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The End of Alice

The Killer As Aesthete

By Will Self

The most controversial novel of the autumn belongs to an established fictional genre. If people are outraged, it's because they find it arousing.

God knows it's tempting to write a novel like this one. I know, because I've succumbed; as have Bret Easton Ellis, John Lanchester and Thomas Harris (to pick an arbitrary, contemporary grab-bag). Illustrious names have created this genre: one thinks of Vladimir Nabokov, Thomas Musil and, plunging backwards in time, we find perhaps the original serial killer novel, which murders narrative reliability at the same time as its protagonist takes out humankind, James Hogg's Private Memoirs and Confessions of Justified Sinner (1824).

If A.M. Homes is at the fag-end of an established tradition the exhaustion doesn't show, in her themes, or in her thought, or in her prose. The End of Alice, her novel about paedophilia, is properly exacting, while stiffly extracting a reader's uneasy, complicit arousal. But as with other key texts in this genre, the novel is as much about the banality of erudition as the banality of evil.
It was said of Nabokov that in order to write Lolita he spent months researching the psychological profiles of paedophiles. Being Humbert Humbert, one is forced to conclude, didn't come naturally to him. I'm not sure being the nameless narrator of this novel comes that naturally to its author—but she makes a brave fist of it. Incarcerated at Sing Sing in upstate New York, this particular American psycho displays all the characteristics we know he should, culled from our readings of true-life crime, "thrillers" and newspaper stories: father died young (terminal absence); mother a manic depressive who sexually abused him and then committed suicide; loveless upbringing by grandmother.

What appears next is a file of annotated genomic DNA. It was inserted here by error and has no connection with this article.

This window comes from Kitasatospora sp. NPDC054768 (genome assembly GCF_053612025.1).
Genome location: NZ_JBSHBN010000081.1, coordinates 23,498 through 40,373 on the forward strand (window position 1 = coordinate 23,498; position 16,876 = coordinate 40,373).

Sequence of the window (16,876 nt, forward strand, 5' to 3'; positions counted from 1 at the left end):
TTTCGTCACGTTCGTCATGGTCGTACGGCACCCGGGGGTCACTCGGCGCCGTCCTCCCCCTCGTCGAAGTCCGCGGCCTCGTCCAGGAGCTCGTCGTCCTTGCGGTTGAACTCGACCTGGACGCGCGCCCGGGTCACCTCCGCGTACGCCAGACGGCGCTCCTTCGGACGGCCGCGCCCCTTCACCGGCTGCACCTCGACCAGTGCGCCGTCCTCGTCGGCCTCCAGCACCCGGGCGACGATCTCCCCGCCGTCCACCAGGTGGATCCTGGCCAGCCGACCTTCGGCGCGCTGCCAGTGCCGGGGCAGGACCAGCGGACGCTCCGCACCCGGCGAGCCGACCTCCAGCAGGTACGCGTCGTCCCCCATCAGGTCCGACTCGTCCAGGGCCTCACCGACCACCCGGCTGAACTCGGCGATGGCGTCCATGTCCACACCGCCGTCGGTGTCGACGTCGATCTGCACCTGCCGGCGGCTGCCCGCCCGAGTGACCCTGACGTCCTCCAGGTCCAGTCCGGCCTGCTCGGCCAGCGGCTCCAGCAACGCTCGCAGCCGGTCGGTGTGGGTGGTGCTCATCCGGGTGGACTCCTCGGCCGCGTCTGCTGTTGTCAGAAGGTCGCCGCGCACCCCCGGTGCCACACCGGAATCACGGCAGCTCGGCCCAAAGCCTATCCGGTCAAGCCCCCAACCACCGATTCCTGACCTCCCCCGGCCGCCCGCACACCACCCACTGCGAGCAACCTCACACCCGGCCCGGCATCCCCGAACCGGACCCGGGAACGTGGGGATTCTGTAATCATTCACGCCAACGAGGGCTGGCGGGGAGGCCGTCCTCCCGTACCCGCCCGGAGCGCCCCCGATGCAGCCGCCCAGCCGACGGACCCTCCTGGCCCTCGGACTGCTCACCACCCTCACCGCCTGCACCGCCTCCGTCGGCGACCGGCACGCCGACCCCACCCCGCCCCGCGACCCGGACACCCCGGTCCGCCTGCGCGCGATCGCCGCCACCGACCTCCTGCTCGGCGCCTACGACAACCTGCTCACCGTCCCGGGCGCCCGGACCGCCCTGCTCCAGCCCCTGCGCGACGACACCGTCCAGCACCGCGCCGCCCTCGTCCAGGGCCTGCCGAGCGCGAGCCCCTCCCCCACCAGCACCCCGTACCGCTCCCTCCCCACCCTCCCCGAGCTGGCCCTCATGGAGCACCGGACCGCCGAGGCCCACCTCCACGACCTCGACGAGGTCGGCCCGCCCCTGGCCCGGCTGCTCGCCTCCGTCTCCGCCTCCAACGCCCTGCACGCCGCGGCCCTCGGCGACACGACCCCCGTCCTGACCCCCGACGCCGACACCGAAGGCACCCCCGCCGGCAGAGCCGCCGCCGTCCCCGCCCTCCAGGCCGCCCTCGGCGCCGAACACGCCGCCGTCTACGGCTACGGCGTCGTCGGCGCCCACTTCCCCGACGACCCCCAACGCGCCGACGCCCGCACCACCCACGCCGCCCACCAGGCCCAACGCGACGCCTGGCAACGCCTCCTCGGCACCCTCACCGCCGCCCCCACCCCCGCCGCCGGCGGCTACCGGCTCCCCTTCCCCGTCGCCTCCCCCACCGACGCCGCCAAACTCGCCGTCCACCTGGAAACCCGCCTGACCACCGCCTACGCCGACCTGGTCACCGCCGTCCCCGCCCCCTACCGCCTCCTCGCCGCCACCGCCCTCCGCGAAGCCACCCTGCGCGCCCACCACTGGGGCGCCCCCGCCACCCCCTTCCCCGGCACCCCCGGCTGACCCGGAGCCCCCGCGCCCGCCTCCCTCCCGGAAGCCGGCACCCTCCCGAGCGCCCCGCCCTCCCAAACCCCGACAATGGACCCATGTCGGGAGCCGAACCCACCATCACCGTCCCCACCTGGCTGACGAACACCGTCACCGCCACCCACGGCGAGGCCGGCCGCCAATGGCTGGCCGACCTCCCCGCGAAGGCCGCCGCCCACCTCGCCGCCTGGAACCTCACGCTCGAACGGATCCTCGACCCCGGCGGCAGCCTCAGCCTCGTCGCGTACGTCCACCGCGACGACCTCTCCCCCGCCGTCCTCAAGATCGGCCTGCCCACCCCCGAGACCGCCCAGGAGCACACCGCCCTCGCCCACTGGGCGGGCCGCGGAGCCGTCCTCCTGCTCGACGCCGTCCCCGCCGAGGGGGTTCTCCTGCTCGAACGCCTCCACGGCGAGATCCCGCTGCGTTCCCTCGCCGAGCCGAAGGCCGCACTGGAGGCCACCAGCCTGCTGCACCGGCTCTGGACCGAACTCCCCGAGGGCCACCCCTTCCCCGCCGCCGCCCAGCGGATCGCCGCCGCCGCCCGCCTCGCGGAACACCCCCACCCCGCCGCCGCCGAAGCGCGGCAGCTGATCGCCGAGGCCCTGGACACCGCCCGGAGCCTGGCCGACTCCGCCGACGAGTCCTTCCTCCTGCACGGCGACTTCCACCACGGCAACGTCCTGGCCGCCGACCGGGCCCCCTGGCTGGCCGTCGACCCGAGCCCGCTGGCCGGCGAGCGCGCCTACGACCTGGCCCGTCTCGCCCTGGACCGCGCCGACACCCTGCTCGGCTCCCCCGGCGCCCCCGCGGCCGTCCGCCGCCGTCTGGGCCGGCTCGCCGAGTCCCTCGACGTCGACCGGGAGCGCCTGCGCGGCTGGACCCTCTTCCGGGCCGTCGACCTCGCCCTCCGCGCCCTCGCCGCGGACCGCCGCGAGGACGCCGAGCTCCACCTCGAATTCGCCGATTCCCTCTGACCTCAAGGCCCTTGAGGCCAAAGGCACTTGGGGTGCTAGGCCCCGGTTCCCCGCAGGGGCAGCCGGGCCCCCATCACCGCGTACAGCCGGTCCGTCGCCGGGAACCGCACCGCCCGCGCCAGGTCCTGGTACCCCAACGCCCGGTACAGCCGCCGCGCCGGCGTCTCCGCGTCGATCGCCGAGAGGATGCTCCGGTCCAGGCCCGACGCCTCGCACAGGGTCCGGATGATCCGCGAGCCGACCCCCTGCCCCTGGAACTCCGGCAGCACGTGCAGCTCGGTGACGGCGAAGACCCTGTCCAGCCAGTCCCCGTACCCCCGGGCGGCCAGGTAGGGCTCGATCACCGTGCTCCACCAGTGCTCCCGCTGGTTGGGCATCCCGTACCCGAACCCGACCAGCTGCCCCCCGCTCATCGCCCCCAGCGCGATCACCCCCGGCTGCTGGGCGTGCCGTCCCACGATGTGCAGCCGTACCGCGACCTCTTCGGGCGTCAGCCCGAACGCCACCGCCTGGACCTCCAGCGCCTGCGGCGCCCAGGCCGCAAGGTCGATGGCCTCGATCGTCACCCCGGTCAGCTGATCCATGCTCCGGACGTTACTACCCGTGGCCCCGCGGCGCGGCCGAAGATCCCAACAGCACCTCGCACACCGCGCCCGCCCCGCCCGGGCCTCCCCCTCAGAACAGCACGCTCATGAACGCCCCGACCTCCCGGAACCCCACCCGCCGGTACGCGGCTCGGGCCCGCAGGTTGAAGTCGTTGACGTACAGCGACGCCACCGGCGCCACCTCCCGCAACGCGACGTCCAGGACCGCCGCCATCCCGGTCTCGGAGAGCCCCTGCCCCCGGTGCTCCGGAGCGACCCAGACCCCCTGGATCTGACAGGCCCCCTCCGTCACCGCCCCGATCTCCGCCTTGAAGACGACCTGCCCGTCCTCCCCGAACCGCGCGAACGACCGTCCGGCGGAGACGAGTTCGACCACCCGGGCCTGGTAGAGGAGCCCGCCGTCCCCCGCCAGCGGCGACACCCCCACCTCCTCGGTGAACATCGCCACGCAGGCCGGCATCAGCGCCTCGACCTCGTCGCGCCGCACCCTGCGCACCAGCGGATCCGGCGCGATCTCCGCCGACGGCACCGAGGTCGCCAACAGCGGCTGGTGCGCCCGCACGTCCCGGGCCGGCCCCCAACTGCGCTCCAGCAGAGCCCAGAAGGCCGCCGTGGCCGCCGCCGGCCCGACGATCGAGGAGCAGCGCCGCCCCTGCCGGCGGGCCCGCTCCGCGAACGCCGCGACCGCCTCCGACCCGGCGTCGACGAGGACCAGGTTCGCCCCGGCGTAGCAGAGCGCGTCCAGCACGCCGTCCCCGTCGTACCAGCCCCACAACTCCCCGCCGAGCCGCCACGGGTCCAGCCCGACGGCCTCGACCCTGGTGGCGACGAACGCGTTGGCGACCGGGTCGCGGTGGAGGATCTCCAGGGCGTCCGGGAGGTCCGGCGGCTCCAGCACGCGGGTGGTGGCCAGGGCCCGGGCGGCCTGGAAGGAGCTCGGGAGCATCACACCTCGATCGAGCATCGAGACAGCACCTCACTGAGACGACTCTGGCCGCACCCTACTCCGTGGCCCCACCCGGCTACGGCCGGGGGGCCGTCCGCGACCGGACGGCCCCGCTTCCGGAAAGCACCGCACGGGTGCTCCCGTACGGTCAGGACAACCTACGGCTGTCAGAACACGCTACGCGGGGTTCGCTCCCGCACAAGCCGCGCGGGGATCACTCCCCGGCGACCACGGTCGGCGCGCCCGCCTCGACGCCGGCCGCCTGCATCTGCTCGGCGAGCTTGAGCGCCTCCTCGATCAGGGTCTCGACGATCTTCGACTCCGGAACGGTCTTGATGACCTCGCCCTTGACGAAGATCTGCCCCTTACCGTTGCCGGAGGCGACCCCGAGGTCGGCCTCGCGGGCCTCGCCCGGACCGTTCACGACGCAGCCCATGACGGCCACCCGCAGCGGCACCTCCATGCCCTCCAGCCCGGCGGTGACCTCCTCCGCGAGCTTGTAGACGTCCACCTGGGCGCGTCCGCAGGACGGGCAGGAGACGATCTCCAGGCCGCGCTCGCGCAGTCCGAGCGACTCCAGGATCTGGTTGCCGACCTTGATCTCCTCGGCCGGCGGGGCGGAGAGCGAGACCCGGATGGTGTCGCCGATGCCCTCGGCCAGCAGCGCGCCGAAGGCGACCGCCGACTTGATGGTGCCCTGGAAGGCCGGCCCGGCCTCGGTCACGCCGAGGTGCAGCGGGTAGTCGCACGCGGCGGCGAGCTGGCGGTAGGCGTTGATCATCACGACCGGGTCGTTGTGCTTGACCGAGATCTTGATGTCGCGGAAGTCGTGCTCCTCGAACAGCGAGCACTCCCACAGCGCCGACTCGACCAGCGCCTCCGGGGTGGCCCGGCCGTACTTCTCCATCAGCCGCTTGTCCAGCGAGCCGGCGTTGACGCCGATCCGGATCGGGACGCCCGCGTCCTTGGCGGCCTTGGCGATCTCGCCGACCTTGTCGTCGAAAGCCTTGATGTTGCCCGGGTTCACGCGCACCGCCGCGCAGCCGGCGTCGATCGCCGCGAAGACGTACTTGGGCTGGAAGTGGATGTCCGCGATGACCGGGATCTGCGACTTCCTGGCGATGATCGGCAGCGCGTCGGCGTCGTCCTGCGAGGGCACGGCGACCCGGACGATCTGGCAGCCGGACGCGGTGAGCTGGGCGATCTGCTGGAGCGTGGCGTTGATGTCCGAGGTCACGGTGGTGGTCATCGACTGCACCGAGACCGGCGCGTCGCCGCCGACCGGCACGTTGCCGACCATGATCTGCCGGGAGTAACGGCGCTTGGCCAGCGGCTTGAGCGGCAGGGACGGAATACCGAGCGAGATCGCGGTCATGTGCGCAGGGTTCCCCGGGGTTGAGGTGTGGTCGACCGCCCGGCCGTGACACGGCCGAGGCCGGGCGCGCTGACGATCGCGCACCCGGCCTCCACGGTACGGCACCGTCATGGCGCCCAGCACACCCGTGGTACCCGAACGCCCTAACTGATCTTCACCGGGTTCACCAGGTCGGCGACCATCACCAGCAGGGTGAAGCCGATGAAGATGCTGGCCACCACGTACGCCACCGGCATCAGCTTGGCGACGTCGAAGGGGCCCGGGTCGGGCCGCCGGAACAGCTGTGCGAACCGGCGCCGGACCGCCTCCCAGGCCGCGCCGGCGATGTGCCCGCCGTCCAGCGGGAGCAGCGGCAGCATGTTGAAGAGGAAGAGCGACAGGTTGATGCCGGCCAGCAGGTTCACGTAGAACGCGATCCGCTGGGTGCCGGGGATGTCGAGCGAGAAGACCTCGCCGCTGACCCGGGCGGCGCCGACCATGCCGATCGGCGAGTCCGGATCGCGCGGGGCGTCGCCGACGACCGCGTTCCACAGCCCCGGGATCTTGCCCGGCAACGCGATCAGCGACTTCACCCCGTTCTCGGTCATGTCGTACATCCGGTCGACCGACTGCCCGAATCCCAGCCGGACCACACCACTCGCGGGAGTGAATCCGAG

After college our subject drifted through a number of jobs before becoming a shoe-store clerk. In this capacity he was able to get his jollies during children's fittings, before the urges became too strong and he took his work home: to a little girl's home that is, and raped and (possibly) murdered her. On the run, he pitches up in New Hampshire where he falls into a distorted relationship with Alice, his landlady's 12-year-old daughter. This doesn't end in tears—it ends with the kind of graphic discorporation we associate with Bundy, Dahmer, Nilsen and the Wests: a mix '0' match of steel and penile penetration.

The narrative is constructed not so much in flashback, as trickle-down. We have the psycho in his cell, occasionally being buggered by his roomie, Clayton, a former Ivy League jock who wears his fraternity pin as a nipple ring. We have him being shot up in the tongue by the wing drug pusher, Henry, a carnivorous former abortionist. And in between the painstakingly detailed humiliations of incarceration, we have the psycho's apparent epistolary relationship with a 19-year-old, female, wannabe child abuser. You would have to say that this was the ultimate correspondence course.